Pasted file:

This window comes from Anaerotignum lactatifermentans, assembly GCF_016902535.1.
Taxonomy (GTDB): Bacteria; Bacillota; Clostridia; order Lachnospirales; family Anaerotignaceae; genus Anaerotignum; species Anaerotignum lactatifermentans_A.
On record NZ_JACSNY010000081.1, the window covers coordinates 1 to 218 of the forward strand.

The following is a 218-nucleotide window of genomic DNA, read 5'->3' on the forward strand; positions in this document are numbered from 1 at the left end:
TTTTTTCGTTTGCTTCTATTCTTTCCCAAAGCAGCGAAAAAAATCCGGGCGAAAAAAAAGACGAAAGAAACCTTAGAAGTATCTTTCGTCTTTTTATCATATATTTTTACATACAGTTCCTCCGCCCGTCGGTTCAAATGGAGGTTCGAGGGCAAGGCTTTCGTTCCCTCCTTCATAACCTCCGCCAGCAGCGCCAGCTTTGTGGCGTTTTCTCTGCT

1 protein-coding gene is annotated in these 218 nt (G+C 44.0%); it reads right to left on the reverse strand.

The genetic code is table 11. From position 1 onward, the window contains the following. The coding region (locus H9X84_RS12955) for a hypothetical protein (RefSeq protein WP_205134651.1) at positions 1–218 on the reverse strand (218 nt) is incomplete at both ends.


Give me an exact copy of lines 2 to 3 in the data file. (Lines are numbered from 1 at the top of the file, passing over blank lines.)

Taxonomy (GTDB): Bacteria; Bacillota; Clostridia; order Lachnospirales; family Anaerotignaceae; genus Anaerotignum; species Anaerotignum lactatifermentans_A.
On record NZ_JACSNY010000081.1, the window covers coordinates 1 to 218 of the forward strand.